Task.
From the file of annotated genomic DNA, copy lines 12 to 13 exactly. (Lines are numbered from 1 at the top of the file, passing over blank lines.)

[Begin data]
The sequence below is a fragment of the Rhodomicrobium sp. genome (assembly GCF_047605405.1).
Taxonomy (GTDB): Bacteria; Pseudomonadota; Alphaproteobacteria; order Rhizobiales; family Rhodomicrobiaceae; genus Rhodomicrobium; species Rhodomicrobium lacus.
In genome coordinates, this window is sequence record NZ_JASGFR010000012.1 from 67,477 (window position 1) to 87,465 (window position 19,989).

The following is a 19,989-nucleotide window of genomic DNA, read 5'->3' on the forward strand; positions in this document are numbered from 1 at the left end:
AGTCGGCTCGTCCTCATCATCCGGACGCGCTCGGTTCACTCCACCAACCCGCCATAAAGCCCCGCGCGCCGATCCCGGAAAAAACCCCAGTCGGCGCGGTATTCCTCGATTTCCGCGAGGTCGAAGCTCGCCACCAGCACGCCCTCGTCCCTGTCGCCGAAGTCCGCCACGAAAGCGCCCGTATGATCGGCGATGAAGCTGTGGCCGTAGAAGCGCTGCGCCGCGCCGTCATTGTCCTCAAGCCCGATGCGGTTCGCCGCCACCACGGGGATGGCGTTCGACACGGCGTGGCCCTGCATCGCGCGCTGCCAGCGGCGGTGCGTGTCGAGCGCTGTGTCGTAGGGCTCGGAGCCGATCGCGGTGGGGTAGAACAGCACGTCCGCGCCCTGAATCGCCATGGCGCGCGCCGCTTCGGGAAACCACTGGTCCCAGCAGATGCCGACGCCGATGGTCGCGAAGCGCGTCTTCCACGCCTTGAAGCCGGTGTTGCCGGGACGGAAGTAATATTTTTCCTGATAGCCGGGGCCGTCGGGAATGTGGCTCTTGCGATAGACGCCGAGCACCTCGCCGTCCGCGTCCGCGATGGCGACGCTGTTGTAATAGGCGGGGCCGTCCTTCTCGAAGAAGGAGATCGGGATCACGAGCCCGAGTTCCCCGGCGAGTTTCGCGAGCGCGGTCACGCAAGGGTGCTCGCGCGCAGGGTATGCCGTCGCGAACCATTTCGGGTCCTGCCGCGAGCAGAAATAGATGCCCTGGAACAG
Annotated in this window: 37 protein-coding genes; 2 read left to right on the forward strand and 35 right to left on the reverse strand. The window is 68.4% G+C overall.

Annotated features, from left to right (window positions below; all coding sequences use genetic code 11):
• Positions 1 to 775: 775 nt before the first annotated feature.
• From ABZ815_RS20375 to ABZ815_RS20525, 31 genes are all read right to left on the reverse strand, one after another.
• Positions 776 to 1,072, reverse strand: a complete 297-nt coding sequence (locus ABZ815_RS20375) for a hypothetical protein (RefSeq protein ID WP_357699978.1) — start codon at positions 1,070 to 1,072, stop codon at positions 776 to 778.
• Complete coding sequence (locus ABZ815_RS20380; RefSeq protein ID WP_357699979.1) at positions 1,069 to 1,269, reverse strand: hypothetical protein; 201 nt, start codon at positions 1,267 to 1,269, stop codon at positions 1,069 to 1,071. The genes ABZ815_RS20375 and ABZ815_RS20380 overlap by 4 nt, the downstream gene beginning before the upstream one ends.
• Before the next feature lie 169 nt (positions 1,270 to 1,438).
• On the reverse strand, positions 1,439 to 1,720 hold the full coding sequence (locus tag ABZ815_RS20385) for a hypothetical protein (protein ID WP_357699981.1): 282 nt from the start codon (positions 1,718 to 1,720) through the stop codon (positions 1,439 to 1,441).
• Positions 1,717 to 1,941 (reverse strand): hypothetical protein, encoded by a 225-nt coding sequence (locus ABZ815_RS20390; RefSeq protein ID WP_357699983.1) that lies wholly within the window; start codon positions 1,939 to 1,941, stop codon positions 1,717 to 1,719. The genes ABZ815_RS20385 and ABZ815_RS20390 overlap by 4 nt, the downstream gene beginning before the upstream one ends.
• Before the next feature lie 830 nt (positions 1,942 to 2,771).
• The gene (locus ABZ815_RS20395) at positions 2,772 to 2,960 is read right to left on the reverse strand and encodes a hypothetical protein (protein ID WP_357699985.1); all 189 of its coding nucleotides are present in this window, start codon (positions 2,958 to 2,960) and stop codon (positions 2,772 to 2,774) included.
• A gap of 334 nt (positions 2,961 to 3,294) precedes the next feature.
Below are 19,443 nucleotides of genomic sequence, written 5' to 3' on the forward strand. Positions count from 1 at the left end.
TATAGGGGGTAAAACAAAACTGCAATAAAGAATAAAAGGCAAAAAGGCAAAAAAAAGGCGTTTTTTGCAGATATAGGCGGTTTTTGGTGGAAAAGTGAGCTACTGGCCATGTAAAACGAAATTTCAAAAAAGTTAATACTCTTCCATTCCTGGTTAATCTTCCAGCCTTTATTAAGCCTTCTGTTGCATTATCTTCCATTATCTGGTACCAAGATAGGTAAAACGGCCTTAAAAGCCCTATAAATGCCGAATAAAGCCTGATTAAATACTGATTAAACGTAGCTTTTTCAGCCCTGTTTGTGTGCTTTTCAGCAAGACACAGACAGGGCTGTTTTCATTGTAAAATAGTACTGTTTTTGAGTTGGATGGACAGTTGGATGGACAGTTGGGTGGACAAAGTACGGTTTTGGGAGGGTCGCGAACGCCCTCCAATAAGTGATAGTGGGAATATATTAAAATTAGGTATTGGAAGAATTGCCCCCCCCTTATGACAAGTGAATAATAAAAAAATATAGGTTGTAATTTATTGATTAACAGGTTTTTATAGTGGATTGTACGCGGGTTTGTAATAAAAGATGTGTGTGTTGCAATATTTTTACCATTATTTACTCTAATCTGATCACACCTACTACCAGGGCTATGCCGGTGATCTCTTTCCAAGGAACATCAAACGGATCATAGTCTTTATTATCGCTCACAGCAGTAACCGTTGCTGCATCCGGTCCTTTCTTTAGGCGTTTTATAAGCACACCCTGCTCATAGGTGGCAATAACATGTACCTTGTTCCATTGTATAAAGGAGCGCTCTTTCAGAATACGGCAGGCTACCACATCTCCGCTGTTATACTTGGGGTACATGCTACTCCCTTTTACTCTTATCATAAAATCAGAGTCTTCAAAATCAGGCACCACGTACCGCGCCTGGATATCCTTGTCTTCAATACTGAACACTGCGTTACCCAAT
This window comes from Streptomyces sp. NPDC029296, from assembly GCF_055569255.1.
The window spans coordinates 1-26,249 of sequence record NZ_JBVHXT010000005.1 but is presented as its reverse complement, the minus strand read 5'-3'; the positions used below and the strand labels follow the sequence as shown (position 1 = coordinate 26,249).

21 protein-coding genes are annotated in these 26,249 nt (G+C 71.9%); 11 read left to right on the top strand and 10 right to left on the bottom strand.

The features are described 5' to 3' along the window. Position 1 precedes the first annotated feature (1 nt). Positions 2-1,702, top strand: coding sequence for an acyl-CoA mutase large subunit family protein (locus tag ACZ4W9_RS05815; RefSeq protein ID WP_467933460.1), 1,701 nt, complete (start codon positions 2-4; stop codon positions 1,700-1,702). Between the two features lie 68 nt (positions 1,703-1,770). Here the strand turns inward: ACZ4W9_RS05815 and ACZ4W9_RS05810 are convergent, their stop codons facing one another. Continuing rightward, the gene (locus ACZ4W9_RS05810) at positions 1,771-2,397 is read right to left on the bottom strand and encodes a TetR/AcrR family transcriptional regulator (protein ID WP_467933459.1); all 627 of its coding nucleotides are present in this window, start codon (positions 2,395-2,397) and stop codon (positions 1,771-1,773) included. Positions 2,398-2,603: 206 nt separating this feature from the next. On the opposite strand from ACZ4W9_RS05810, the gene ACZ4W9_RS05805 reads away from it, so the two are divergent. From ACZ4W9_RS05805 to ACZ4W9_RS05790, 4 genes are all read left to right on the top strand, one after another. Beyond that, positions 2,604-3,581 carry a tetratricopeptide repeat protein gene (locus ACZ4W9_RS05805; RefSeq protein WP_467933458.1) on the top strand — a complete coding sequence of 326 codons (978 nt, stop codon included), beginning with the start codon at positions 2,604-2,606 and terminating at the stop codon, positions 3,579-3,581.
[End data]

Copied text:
• Before the next feature lie 169 nt (positions 1,270 to 1,438).
• On the reverse strand, positions 1,439 to 1,720 hold the full coding sequence (locus tag ABZ815_RS20385) for a hypothetical protein (protein ID WP_357699981.1): 282 nt from the start codon (positions 1,718 to 1,720) through the stop codon (positions 1,439 to 1,441).